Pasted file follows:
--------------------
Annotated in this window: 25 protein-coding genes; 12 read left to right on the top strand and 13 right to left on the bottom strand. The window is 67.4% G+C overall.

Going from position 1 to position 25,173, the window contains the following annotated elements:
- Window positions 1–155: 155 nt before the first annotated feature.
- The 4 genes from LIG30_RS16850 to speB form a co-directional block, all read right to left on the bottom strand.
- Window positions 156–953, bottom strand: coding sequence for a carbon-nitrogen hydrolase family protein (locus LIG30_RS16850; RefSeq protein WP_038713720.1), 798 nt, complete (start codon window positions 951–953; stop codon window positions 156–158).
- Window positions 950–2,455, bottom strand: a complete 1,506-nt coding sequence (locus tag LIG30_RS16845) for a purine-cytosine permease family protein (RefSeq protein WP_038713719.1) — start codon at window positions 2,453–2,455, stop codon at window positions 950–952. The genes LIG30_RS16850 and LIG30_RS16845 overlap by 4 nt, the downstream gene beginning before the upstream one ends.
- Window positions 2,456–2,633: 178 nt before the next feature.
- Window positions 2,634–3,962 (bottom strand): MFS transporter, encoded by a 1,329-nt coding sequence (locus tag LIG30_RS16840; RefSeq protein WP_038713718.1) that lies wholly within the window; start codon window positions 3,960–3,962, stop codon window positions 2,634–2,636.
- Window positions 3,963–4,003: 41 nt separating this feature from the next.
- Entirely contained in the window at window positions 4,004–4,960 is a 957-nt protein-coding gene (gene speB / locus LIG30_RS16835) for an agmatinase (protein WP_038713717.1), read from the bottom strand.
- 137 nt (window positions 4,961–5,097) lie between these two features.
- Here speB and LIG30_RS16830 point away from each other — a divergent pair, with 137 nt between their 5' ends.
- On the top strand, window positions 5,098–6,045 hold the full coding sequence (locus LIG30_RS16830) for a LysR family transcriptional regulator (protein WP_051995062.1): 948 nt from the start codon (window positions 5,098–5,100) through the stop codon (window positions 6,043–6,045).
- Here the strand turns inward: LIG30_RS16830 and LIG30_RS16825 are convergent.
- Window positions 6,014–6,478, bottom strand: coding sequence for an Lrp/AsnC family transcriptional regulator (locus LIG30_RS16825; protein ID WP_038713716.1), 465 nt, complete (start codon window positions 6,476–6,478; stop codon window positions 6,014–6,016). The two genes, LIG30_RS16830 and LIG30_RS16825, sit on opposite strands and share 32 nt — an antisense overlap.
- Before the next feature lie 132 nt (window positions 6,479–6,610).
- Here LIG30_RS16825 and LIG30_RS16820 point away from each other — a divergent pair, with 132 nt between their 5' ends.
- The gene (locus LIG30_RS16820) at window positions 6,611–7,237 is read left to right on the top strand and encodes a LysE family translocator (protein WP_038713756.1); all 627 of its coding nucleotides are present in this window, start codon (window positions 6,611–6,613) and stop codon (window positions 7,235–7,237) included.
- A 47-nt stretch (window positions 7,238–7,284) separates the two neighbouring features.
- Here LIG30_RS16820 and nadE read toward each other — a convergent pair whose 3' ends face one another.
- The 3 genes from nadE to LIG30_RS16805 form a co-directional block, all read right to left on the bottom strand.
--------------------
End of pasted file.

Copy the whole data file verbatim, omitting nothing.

Annotated in this window: 25 protein-coding genes; 12 read left to right on the top strand and 13 right to left on the bottom strand. The window is 67.4% G+C overall.

Going from position 1 to position 25,173, the window contains the following annotated elements:
- Window positions 1–155: 155 nt before the first annotated feature.
- The 4 genes from LIG30_RS16850 to speB form a co-directional block, all read right to left on the bottom strand.
- Window positions 156–953, bottom strand: coding sequence for a carbon-nitrogen hydrolase family protein (locus LIG30_RS16850; RefSeq protein WP_038713720.1), 798 nt, complete (start codon window positions 951–953; stop codon window positions 156–158).
- Window positions 950–2,455, bottom strand: a complete 1,506-nt coding sequence (locus tag LIG30_RS16845) for a purine-cytosine permease family protein (RefSeq protein WP_038713719.1) — start codon at window positions 2,453–2,455, stop codon at window positions 950–952. The genes LIG30_RS16850 and LIG30_RS16845 overlap by 4 nt, the downstream gene beginning before the upstream one ends.
- Window positions 2,456–2,633: 178 nt before the next feature.
- Window positions 2,634–3,962 (bottom strand): MFS transporter, encoded by a 1,329-nt coding sequence (locus tag LIG30_RS16840; RefSeq protein WP_038713718.1) that lies wholly within the window; start codon window positions 3,960–3,962, stop codon window positions 2,634–2,636.
- Window positions 3,963–4,003: 41 nt separating this feature from the next.
- Entirely contained in the window at window positions 4,004–4,960 is a 957-nt protein-coding gene (gene speB / locus LIG30_RS16835) for an agmatinase (protein WP_038713717.1), read from the bottom strand.
- 137 nt (window positions 4,961–5,097) lie between these two features.
- Here speB and LIG30_RS16830 point away from each other — a divergent pair, with 137 nt between their 5' ends.
- On the top strand, window positions 5,098–6,045 hold the full coding sequence (locus LIG30_RS16830) for a LysR family transcriptional regulator (protein WP_051995062.1): 948 nt from the start codon (window positions 5,098–5,100) through the stop codon (window positions 6,043–6,045).
- Here the strand turns inward: LIG30_RS16830 and LIG30_RS16825 are convergent.
- Window positions 6,014–6,478, bottom strand: coding sequence for an Lrp/AsnC family transcriptional regulator (locus LIG30_RS16825; protein ID WP_038713716.1), 465 nt, complete (start codon window positions 6,476–6,478; stop codon window positions 6,014–6,016). The two genes, LIG30_RS16830 and LIG30_RS16825, sit on opposite strands and share 32 nt — an antisense overlap.
- Before the next feature lie 132 nt (window positions 6,479–6,610).
- Here LIG30_RS16825 and LIG30_RS16820 point away from each other — a divergent pair, with 132 nt between their 5' ends.
- The gene (locus LIG30_RS16820) at window positions 6,611–7,237 is read left to right on the top strand and encodes a LysE family translocator (protein WP_038713756.1); all 627 of its coding nucleotides are present in this window, start codon (window positions 6,611–6,613) and stop codon (window positions 7,235–7,237) included.
- A 47-nt stretch (window positions 7,238–7,284) separates the two neighbouring features.
- Here LIG30_RS16820 and nadE read toward each other — a convergent pair whose 3' ends face one another.
- The 3 genes from nadE to LIG30_RS16805 form a co-directional block, all read right to left on the bottom strand.